How many of you are usually the last car in the parking lot, walking out when the sun is going down or already down?  We don't have windows in our classrooms or auditoriums, and we don't see the sun when we leave, either.  Don't let the lack of vitamin D get you down!  Remember the tips from the previous entry about survival.  We can do this!

My campus is always looking for ways to get disenfranchised students involved, even though we have a great fine arts program where many students are already involved.  How can you get more students interested in drama?  Have an official Drama Club!  Some teachers use an official honor society, which is great for your dedicated kids who come to every audition.  I'm talking about involving those kids that are flat out afraid to audition, or they can't commit to staying after school every day.  Yeah, those kids.  Here is what I require of my Drama Club:

1. Every September club members submit permission slips and membership dues for the entire year.   Many districts require paperwork and a procedure for collecting money, and collecting dues up front saves time before events throughout the year.  This year I charged $20.

2. Benefits of joining Drama Club: t-shirt, field trip to see a play, Christmas movie party, and Mystery Dinner party at the end of the year.  At the first meeting, members design and vote on the year's t-shirt, and vote for officers.

3. Students vote on what Christmas movie to watch for the party and what play they want to go see.

4. Before the field trip, I collect a $5 fee to ensure that students will follow through and show up.  Every year I have students who submit their permission slips for the play, I buy tickets, and they don't show.  It also helps pay for those unused tickets or a bus if you need one.

5. I use www.nightofmystery.com for our Mystery Dinner Parties.  I teach 6-8th grades, so I can use the same parties on a three year rotation.  I like to play along, but this will be my fourth year doing them so I know the killer now. :)  I cater in Zio's, they get character information in their invitation, and we have a blast.  It's like a banquet, but more fun!

6.  We hold one monthly meeting where we discuss the next upcoming event.  I would love to include a service project, but with all the contests we have going on, I am finding a hard time to plan and execute one.  Maybe something as simple as picking up trash along the roads to school.  Still in the works!

I hope this helps you generate ideas to get more students involved in theatre.  I have 60 kids in the Drama Club, and not all come to auditions for plays.  They get to be a part of theatre without testing their fear of performance.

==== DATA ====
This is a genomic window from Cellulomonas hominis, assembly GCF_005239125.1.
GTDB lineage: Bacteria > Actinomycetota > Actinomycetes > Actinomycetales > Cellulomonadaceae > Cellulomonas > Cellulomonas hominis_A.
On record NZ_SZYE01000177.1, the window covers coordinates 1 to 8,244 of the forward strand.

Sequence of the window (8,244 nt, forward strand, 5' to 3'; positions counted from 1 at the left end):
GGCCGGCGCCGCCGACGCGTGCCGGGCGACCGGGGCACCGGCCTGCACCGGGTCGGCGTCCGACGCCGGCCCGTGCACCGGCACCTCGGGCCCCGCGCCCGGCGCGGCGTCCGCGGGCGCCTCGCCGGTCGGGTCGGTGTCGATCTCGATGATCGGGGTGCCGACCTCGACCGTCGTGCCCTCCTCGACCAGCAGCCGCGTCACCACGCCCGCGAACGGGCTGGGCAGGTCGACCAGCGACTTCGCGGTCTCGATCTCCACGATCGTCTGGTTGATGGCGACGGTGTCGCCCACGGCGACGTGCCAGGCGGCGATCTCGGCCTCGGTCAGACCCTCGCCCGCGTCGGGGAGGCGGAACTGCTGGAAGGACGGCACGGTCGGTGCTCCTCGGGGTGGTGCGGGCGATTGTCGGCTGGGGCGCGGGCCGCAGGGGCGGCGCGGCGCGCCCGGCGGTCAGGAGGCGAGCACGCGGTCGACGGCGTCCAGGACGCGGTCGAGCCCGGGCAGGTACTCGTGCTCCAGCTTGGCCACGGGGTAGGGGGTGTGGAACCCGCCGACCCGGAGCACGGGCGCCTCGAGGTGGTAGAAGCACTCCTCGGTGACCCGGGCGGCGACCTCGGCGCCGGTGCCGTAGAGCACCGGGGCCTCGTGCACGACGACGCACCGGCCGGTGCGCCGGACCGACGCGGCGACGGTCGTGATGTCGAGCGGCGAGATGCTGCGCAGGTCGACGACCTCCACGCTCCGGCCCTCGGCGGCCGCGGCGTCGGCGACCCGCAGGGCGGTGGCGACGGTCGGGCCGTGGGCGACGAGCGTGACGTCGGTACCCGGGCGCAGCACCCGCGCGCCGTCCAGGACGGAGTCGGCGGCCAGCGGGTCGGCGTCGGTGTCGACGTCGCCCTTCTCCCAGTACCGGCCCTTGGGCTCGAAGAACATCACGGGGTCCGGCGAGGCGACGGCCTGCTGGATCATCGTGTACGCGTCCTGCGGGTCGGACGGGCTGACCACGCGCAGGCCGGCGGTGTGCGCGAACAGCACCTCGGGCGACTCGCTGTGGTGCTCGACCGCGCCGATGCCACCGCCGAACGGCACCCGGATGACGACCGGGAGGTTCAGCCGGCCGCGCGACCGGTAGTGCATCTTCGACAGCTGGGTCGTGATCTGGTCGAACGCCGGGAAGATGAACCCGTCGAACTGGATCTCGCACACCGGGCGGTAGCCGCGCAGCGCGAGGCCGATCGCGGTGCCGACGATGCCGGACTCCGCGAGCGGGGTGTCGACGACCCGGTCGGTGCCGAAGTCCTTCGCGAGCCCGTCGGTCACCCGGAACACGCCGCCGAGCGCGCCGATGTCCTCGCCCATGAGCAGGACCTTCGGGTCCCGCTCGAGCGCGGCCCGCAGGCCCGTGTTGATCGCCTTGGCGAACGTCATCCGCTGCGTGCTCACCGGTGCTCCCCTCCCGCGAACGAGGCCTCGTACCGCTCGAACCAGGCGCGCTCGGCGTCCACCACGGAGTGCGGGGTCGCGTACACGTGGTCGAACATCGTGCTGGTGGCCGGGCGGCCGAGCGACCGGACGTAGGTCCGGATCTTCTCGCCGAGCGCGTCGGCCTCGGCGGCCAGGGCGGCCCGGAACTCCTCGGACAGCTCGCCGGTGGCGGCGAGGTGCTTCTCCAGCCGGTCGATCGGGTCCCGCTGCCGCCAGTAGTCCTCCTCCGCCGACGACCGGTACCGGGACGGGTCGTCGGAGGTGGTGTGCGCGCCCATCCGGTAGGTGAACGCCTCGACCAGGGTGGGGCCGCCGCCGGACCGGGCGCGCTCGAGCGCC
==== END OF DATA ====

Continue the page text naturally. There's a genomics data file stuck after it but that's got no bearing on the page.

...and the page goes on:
I'm hoping to add more to the blog and more to my store over spring break and in May! :)

Cheers!

Thursday, August 18, 2016

Non-teaching Tips for First Year Theatre Teachers



Congratulations!  You got the job!  Your dream job!  You've been through new teacher orientation, staff development on your campus, and met a ton of new people.  Your students will be walking through those doors in just a few days.  You've been trained on teaching techniques, and behavior techniques.  Your passion for theatre runs in your veins.  You're so ready!

Returning teachers: finish your fruity, frozen drink, put away the swimsuit and floaties, and try to find your school ID badge.  It's time to inspire a new group of shiny students!  These tips could work for us returners, too.  As I was drafting this post, I realized that these tips are good reminders for myself, as well. We know that the day-to-day can be really hectic with all that we do.  It's good to step back and take it all in, and take care of ourselves.

The following are tips for new (and old!) teachers that have nothing to do with instruction, because let's face it: instruction only covers a percentage of what we do every day.

1. Buy a large, long-lasting water bottle.  I have a 32 oz bottle that I refill throughout my day.  Staying hydrated helps fight fatigue, headaches, and the grumps.

2. Train yourself to use the bathroom once a day.  I'm not kidding.  Last year, I had a morning conference, so between 11:20 and 5:30 I had to sprint to the bathroom if I had to go.  Those teacher memes about the bathroom are not jokes.  They are true.

3. Make sure you have a microwave and refrigerator near your room/black box/office/auditorium.  Lunch is precious, precious time and you don't want to waste it walking across campus to the lunch room.

4.  On that note: bring a lunch and sit down and eat it.  I mean it!  Preferably with other adults with whom you can engage in an adult conversation with.  Fellow middle school teachers: trust me on this.  You need a break from adolescents in your day, no matter how much you may enjoy them.  (Confession: sometimes I don't have food to bring, or I didn't have time to pack a lunch, so I get a tray in the cafeteria.  Some schools have a great lunch program; others do not.  Investigate first before it's too late!)  Also, keep plastic silverware, plates, and paper towels in your office.